As the rich and influential head to the World Economic Forum in Davos, our head of investment rounds up the big news moving markets and share prices today.
World leaders are heading to the World Economic Forum in Davos, Switzerland with plenty to discuss including the war in Ukraine, rising inflation and interest rates, the global economic slowdown and climate change. Focus this week is also on China’s GDP figures, UK unemployment and inflation data as well as US earnings season.
Gold hit a nine-month high as US dollar weakness and its safe-haven properties drive investors towards the precious metal.
UK asking prices have risen for the first time in two months as pressures from former Prime Minister Liz Truss’ disastrous mini-budget lessen. According to Rightmove (LSE:RMV), residential asking prices rose by 0.9% between 4 December and 7 January but remain 2% below their October 2022 high.
The cost-of-living crisis, a slowing UK economy and rising mortgage rates have dampened housing demand lately. Yet there appears to be a new year boost as asking prices pick up at the turn of the year and the spike in fixed-rate mortgage rates eases off. However it still looks like the housing market is set to soften this year, as potential buyers hold off in anticipation of a further fall in prices and a reduction in mortgage rates later this year. Preventing an even steeper slide is the chronic shortage of housing supply in the UK which remains a long-term challenge.
Last week, UK housebuilders were in the limelight with updates from Barratt Developments (LSE:BDEV), Taylor Wimpey (LSE:TW.) and Persimmon (LSE:PSN). All three reported weaker order books while Barratts and Taylor Wimpey flagged weakness in the housing market. To offset this, Barratts brought about a hiring freeze, Taylor Wimpey said its mulling job cuts and Persimmon offered new customers a 10-month mortgage free deal.
MARKS & SPENCER
Marks & Spencer Group (LSE:MKS) is planning to open 20 new stores, creating 3,400 jobs in Britain according to the Times newspaper. There will be eight ‘full line’ stores and 12 food halls across the UK, which ‘fits into the levelling-up agenda’ according to CEO Stuart Machin. It comes after M&S reported a bumper Christmas period in clothing and home as well as food during the first festive season without any covid restrictions for the first time since before the pandemic. However cost pressures and macroeconomic headwinds continue to be key challenges for the high street retailer in 2023. Shares in M&S have shed around a third of their value over a one-year period.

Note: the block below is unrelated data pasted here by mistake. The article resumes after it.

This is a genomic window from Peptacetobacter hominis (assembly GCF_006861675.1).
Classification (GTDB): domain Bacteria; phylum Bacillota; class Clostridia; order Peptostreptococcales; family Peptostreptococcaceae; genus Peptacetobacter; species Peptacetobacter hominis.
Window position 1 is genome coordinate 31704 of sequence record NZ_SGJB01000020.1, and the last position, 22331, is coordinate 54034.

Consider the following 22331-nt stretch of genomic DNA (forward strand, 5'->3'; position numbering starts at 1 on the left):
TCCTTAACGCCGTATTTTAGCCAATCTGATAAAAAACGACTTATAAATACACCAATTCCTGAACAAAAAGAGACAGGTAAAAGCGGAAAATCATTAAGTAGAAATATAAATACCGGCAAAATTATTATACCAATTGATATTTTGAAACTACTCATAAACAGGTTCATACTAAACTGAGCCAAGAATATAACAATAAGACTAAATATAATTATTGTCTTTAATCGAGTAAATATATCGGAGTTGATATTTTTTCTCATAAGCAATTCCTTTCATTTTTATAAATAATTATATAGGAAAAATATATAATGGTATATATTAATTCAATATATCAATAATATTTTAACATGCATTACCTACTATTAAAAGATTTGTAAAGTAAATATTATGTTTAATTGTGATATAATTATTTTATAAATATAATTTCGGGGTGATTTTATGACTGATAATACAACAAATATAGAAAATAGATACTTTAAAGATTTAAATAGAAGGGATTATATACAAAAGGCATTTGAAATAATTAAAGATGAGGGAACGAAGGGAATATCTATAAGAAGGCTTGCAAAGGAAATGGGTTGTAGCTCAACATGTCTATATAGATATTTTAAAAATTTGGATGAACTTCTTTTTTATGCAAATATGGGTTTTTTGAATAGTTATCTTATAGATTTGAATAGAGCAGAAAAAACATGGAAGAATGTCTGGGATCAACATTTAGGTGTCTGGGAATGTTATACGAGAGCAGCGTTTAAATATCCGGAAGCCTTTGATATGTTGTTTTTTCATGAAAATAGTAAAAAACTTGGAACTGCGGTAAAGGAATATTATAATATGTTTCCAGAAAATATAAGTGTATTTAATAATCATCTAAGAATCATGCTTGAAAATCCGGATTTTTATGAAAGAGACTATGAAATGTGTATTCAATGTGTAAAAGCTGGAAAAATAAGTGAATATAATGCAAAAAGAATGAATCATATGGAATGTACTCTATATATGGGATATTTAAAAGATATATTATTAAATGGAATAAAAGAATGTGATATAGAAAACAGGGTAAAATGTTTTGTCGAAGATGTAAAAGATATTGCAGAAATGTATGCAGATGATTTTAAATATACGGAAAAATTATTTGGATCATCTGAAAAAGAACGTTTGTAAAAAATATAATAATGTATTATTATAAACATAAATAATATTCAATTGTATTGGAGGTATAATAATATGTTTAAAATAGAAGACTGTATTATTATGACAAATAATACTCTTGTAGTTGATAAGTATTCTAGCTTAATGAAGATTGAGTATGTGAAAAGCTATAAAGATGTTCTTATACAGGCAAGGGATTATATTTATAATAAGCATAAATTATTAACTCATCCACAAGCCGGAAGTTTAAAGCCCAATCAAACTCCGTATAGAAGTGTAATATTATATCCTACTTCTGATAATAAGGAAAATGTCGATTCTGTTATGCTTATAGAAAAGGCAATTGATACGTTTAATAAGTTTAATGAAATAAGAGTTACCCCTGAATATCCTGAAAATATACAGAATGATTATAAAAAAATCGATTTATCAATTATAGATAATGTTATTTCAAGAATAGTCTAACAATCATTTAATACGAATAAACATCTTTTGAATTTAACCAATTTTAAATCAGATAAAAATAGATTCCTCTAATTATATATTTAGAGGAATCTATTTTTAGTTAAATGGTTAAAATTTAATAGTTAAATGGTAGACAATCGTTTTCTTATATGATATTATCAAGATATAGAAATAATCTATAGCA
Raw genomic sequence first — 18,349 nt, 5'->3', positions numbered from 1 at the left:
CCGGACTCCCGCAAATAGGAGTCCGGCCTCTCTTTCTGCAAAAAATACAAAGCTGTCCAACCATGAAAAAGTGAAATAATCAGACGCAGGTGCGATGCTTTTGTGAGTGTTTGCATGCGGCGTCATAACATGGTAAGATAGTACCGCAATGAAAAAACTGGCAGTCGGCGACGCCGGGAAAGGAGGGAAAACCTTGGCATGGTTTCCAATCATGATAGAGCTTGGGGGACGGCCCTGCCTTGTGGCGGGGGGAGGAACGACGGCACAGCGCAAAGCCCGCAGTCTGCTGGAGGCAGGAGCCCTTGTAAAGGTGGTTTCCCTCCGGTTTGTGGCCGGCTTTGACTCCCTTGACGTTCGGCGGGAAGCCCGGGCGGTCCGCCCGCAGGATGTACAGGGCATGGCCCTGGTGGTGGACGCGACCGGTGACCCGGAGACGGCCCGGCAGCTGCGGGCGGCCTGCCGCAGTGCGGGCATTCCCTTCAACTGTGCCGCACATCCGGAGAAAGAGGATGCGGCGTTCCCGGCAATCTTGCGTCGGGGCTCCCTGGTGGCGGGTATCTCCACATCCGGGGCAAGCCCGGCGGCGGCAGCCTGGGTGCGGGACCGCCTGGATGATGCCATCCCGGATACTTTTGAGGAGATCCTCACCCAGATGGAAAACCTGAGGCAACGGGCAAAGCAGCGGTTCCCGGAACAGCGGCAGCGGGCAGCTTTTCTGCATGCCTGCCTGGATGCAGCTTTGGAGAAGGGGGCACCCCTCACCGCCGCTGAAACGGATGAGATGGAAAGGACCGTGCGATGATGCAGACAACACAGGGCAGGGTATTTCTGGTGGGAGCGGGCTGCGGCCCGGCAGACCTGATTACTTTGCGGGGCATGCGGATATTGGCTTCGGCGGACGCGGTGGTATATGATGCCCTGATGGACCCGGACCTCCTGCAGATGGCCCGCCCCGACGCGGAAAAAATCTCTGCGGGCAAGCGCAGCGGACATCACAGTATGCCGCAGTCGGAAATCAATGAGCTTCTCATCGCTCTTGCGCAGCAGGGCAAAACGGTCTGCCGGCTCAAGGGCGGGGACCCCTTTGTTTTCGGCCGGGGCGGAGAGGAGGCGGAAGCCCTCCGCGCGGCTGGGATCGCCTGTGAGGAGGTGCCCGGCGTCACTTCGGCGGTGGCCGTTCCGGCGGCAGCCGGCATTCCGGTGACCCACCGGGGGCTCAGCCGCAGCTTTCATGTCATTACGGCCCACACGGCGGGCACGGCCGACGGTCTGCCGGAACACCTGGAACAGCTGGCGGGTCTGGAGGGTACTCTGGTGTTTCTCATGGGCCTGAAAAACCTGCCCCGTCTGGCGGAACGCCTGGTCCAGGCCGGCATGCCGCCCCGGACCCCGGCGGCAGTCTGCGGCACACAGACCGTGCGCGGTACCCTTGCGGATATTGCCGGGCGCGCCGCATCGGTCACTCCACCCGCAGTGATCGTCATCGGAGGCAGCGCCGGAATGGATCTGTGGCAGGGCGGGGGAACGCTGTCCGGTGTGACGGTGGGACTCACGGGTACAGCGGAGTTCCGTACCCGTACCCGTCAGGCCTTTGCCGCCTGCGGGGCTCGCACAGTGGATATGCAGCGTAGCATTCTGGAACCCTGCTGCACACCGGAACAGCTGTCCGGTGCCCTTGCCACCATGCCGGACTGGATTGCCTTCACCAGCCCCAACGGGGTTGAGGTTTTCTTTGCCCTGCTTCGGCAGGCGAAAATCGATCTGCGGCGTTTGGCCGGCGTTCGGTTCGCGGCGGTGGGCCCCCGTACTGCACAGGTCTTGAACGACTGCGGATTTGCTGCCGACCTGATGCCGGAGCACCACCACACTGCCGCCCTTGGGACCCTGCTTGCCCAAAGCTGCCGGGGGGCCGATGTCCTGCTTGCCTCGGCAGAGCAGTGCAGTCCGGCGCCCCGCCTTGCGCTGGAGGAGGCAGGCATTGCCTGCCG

JUST EAT TAKEAWAY.COM
Just Eat Takeaway.com NV (LSE:JET) and Sainsbury (J) (LSE:SBRY) have partnered up for grocery deliveries in the UK. The tie-up with launch with over 175 Sainsbury’s stores by the end of February including in London, Edinburgh, and Bristol. The plan is to roll out stores across many more cities later in the year.
Just Eat Takeaway already has partnerships with Asda, Booker, owned by Tesco (LSE:TSCO) and Co-op in the supermarket space, with Sainsbury’s adding to its extensive grocery offering. Groceries have often been described as a key growth frontier for takeaway delivery apps, however it is an intensely competitive space particularly with the arrival of q-commerce players like Getir and Gopuff which claim to deliver within minutes around the clock.
Just Eat shares have struggled over the last year, shedding around 45%, weighed down the end of the pandemic boom in online deliveries and the cost-of-living crisis which have negatively impacted demand across Europe as individuals and households look for ways to cut costs.
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